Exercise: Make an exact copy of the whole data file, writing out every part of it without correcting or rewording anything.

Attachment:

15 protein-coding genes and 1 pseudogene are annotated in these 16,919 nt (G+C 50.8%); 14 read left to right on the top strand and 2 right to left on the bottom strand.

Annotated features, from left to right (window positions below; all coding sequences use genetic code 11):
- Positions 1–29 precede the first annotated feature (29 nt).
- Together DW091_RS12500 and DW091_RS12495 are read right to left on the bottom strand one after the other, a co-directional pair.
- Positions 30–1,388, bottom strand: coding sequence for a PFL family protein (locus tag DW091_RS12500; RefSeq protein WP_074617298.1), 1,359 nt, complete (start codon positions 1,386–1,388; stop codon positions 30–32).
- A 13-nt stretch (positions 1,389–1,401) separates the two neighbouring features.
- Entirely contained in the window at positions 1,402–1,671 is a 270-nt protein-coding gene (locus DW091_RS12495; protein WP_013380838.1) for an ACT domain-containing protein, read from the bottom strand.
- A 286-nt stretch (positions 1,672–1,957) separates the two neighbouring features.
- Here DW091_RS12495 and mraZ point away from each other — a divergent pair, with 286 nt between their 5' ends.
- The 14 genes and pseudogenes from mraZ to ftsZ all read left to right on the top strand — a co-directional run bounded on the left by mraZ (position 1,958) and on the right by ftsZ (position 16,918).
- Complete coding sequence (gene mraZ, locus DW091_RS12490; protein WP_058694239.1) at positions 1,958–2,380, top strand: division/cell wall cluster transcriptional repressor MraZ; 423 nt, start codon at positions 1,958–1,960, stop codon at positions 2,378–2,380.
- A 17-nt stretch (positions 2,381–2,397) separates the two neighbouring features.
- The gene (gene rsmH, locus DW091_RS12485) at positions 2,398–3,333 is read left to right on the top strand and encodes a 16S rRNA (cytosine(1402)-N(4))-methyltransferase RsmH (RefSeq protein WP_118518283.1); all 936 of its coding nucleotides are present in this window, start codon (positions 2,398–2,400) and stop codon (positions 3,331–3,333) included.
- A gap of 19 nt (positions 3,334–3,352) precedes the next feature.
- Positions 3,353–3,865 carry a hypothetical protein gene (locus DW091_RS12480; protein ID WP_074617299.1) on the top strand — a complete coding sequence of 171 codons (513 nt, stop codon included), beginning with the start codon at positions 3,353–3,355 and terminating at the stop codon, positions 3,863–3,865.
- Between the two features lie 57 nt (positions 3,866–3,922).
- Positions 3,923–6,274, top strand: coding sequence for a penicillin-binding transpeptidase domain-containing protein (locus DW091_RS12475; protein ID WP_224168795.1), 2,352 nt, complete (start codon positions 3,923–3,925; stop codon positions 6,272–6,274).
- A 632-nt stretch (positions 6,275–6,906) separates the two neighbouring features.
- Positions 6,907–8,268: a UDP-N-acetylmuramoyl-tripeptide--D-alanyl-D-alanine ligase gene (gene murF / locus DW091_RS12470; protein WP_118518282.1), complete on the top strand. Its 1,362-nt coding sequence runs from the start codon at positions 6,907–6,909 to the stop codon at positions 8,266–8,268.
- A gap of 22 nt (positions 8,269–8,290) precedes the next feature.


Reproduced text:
15 protein-coding genes and 1 pseudogene are annotated in these 16,919 nt (G+C 50.8%); 14 read left to right on the top strand and 2 right to left on the bottom strand.

Annotated features, from left to right (window positions below; all coding sequences use genetic code 11):
- Positions 1–29 precede the first annotated feature (29 nt).
- Together DW091_RS12500 and DW091_RS12495 are read right to left on the bottom strand one after the other, a co-directional pair.
- Positions 30–1,388, bottom strand: coding sequence for a PFL family protein (locus tag DW091_RS12500; RefSeq protein WP_074617298.1), 1,359 nt, complete (start codon positions 1,386–1,388; stop codon positions 30–32).
- A 13-nt stretch (positions 1,389–1,401) separates the two neighbouring features.
- Entirely contained in the window at positions 1,402–1,671 is a 270-nt protein-coding gene (locus DW091_RS12495; protein WP_013380838.1) for an ACT domain-containing protein, read from the bottom strand.
- A 286-nt stretch (positions 1,672–1,957) separates the two neighbouring features.
- Here DW091_RS12495 and mraZ point away from each other — a divergent pair, with 286 nt between their 5' ends.
- The 14 genes and pseudogenes from mraZ to ftsZ all read left to right on the top strand — a co-directional run bounded on the left by mraZ (position 1,958) and on the right by ftsZ (position 16,918).
- Complete coding sequence (gene mraZ, locus DW091_RS12490; protein WP_058694239.1) at positions 1,958–2,380, top strand: division/cell wall cluster transcriptional repressor MraZ; 423 nt, start codon at positions 1,958–1,960, stop codon at positions 2,378–2,380.
- A 17-nt stretch (positions 2,381–2,397) separates the two neighbouring features.
- The gene (gene rsmH, locus DW091_RS12485) at positions 2,398–3,333 is read left to right on the top strand and encodes a 16S rRNA (cytosine(1402)-N(4))-methyltransferase RsmH (RefSeq protein WP_118518283.1); all 936 of its coding nucleotides are present in this window, start codon (positions 2,398–2,400) and stop codon (positions 3,331–3,333) included.
- A gap of 19 nt (positions 3,334–3,352) precedes the next feature.
- Positions 3,353–3,865 carry a hypothetical protein gene (locus DW091_RS12480; protein ID WP_074617299.1) on the top strand — a complete coding sequence of 171 codons (513 nt, stop codon included), beginning with the start codon at positions 3,353–3,355 and terminating at the stop codon, positions 3,863–3,865.
- Between the two features lie 57 nt (positions 3,866–3,922).
- Positions 3,923–6,274, top strand: coding sequence for a penicillin-binding transpeptidase domain-containing protein (locus DW091_RS12475; protein ID WP_224168795.1), 2,352 nt, complete (start codon positions 3,923–3,925; stop codon positions 6,272–6,274).
- A 632-nt stretch (positions 6,275–6,906) separates the two neighbouring features.
- Positions 6,907–8,268: a UDP-N-acetylmuramoyl-tripeptide--D-alanyl-D-alanine ligase gene (gene murF / locus DW091_RS12470; protein WP_118518282.1), complete on the top strand. Its 1,362-nt coding sequence runs from the start codon at positions 6,907–6,909 to the stop codon at positions 8,266–8,268.
- A gap of 22 nt (positions 8,269–8,290) precedes the next feature.